Film Review – Devil Times Five/ aka People Toys / aka The Horrible House on the Hill / aka Tantrums (1974)
88 Minutes, R for piranha baths and swingers
Fair Value of Devil Times Five: .10, and that’s being generous. This is a film begging for RiffTrax.
TL DR: If you want to see the 70s in all of it’s mediocrity, this incoherent slasher film is worth a few laughs. For everybody else, stay away.
Release Date and Context of Release: This film came out of the wave of early 1970s Romero-inspired cabin horror, a contemporary of Texas Chainsaw Massacre and Straw Dogs. This film was the first and last production of that famed studio, Barrister Productions. After this magnum opus, they felt no need to make another film. They had achieved their vision. By which I mean their vision of exploding in a cloud of lawsuits and counterclaims. Technically, this film was never finished, as director Sean MacGregor was fired before the editing process.
Curiously, this wasn’t career kryptonite for every actor involved. Leif Garrett would go on to do The Outsiders, and Sorrell Brooke would later become famous as Boss Hogg on The Dukes of Hazzard. So if you want to see Boss Hogg doing his best David Cross impression, this would be the film to see.
Tagline: Who Survives? Who would want to survive?
Tangent: That tagline really says it all about this confused film. Who watched this movie? Who would want to?
Entire Movie in One Sentence: Like Home Alone, but with more kids, more homicide, and less comedy.
Corpse Count: Eight, mostly through a series of creative traps and ambushes. The first homicide deserves note for how ineptly it’s filmed. The five children are being chased by the one surviving doctor from the van. They ambush him in a barn, and proceed to beat him to death with common farm implements….for Five. Minutes. In Slow Motion. With a Red Filter, and stupendously awful music. It was during this ordeal that I realized that I wasn’t watching a bad film, but one of those Solid Gold Turkeys, a fiasco of the highest order.
T&A Count: Two women get nude, one in the process of one of the most hilariously inept seductions ever. For some reason, Lovely (Carolyn Stellar) the wife of the cabin owner Papa Doc (Gene Evans) decides to put the moves on the Faulknerian idiot man-child housekeeper, but midway through, she gets interrupted by the newlywed Julie (Joan McCall). Of course, the natural reaction to somebody stumbling on your seducing a retarded teenager is to get into a very inept cat-fight.
Later on, when the main protagonist couple of Julie and Rick (Taylor Lacher) are making out, it is one of the most dispassionate, faked grinds I’ve ever seen. If you have a fetish of watching extremely bored people faking sex, this might just be a scene to watch.
The Monster/Killers: Not one, but five, that’s right, five psychotic children. There’s Brian (Tierre Turner), the African-American kid who wears a miliatry uniform and behaves like a soldier; Hannah, who dresses like a nun; Susan, the firebug; David (Leif Garrett), the cross-dressing sociopath; and Moe, the doll-cuddling baby of the bunch.
No real motive or background is given to your psychopathic tykes. Van crashes from a hospital for psychotic children, they escape, they get taken in, they bide their time to dispatch the victims one by one. I understand that these kids are psychotic, but it’s kind of choose and pick; they are incredibly organized with a game plan that includes first cutting the telephone lines, then sabotaging the cars….and then they just murder on a temper tantrum? I’m trying to find logic in a 1970s horror film, which is a study in futility. Anyways, these psychotic kids are more adorable than scary, and even the goriest of deaths never stops this from being more black comedy than horror.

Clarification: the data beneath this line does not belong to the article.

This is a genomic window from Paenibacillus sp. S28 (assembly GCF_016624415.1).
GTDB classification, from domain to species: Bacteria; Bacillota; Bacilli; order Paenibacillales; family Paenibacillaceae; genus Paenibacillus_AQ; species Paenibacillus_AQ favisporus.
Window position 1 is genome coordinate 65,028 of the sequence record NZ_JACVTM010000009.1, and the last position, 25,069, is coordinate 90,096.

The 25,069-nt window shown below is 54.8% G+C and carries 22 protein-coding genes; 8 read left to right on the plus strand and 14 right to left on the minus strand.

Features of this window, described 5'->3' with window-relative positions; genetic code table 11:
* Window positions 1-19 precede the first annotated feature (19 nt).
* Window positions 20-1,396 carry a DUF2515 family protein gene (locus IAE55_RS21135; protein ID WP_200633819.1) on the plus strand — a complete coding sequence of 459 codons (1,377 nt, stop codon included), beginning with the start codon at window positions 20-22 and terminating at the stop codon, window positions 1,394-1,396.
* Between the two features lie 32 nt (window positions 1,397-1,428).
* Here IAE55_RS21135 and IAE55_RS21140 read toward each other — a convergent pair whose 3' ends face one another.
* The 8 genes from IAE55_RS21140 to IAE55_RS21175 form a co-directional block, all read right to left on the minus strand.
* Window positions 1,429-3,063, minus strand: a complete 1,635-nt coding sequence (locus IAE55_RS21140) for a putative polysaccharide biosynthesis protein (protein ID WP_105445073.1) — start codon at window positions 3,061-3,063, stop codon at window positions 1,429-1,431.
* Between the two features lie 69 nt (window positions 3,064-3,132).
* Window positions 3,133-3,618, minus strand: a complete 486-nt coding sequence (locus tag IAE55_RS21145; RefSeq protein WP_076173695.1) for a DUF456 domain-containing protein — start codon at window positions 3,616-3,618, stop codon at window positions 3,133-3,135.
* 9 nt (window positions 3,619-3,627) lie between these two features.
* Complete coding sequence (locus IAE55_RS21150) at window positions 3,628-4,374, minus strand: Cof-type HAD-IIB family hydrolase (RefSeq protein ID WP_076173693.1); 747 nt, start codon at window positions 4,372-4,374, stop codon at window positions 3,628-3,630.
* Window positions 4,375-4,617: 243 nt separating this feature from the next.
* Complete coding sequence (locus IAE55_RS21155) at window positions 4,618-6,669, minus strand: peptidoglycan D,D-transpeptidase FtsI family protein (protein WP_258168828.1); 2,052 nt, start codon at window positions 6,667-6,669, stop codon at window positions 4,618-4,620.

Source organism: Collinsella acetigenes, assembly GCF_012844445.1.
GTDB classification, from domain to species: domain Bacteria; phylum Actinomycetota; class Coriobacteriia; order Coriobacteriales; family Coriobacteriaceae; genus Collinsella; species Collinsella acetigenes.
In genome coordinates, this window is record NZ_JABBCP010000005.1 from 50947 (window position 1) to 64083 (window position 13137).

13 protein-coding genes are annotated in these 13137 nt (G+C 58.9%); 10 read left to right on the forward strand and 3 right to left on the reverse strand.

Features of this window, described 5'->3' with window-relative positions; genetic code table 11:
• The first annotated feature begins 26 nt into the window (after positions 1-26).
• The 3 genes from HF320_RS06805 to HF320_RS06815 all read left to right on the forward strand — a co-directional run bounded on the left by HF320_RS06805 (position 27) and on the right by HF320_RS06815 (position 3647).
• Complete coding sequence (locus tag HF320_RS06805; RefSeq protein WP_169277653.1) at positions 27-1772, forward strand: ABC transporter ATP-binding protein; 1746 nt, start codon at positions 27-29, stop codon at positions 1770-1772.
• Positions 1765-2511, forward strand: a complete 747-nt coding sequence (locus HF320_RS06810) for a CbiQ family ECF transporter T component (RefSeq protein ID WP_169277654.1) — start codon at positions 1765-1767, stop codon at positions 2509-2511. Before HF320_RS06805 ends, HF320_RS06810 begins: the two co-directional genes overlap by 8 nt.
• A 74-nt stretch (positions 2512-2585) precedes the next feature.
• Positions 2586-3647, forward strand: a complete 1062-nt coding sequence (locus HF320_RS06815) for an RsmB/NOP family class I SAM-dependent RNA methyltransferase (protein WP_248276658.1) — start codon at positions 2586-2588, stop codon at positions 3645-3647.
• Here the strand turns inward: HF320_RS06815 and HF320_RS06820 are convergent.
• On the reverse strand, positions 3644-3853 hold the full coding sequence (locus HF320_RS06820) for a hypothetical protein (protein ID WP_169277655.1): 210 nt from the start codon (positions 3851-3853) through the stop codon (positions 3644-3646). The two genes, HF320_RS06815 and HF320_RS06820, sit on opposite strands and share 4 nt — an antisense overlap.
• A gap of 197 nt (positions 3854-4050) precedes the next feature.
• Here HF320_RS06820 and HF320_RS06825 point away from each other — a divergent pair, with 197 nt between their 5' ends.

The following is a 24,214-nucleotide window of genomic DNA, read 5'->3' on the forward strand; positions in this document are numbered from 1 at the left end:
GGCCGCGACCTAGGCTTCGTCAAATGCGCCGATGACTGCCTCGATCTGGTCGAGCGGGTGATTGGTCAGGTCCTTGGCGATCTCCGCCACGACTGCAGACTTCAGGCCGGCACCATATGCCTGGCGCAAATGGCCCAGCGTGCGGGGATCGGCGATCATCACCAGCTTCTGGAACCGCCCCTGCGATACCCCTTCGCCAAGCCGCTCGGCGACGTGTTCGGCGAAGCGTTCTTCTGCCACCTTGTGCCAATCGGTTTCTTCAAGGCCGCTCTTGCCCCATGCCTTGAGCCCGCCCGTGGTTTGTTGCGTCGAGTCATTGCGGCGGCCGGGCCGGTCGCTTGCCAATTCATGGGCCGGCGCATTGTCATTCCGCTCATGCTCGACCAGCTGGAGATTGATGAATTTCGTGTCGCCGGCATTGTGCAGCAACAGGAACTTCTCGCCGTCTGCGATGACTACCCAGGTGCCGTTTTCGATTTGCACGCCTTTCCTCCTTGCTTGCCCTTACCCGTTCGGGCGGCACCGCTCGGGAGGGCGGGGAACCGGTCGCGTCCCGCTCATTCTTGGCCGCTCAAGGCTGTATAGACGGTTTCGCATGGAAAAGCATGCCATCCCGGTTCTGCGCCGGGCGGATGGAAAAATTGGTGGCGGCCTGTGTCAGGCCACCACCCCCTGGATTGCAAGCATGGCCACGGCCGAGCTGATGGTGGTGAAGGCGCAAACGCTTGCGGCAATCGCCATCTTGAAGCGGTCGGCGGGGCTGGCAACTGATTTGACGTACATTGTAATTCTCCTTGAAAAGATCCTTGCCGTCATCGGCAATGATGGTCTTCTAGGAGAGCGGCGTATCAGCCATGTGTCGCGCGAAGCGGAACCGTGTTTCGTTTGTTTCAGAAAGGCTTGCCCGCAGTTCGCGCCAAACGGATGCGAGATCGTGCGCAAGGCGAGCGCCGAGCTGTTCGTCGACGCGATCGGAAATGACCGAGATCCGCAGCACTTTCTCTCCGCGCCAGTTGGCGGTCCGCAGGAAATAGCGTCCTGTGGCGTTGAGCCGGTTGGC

How Terrible Is It, After All?
The version I got had a mis-cued vocal track which got more out of sync the longer I viewed the film. By the end, there was a 30 second lapse between the actions on the screen and the dialogue. It may have enhanced the coherency of the film.
The film has two modes: banal adults talking about the intrigues of their lives (revolving around hospital administration of a new clinic), and the actions of the children as they pilfer and prepare for their killing spree.
Moralizing/ Strafelust: It’s too scatter-shot to really moralize. Sure, the drunk woman dies because she is a drunk, but the murders are more opportunistic than they are really judging the victims. Bands of psychotic children on killing sprees just happen sometimes, you know?
Shrill Political Message: It’s very much a Moral Majority film, like a gore-soaked caricature of the themes of The Graduate. The adults in this film are too busy with their affairs, their alcoholism, and their disputes about salaries and who’s going to be the head surgeon to catch on to the fact that, well, these are five insane children who’ve come seeking shelter. It’s a metaphor for how we treat the baby boomers!
Best Novelty Death: Slattern is held down in a bathtub while they dump in an aquarium full of piranhas. WHY THE FUCK WOULD ANYBODY KEEP AN AQUARIUM OF PIRANHAS AT A SKI LODGE IN THE SIERRAS? WHO FEEDS THE PIRANHAS?
Lessons on How Not to Die:
- It’s not rude to ask if someone is too young to be a nun if you suspect them to be a psychotic child dressed as a nun
- If it’s not Halloween, assume children in costume to be homicidal maniacs
- Child-proof gun locks are to protect you from the children
- Check for trip-lines, bear traps, and murder-swings. Use a stick to sweep the ground in front of you, and never stand directly in front of a door way when you open the door.
- WHY THE FUCK DO YOU KEEP PIRANHAS AT A SKI LODGE?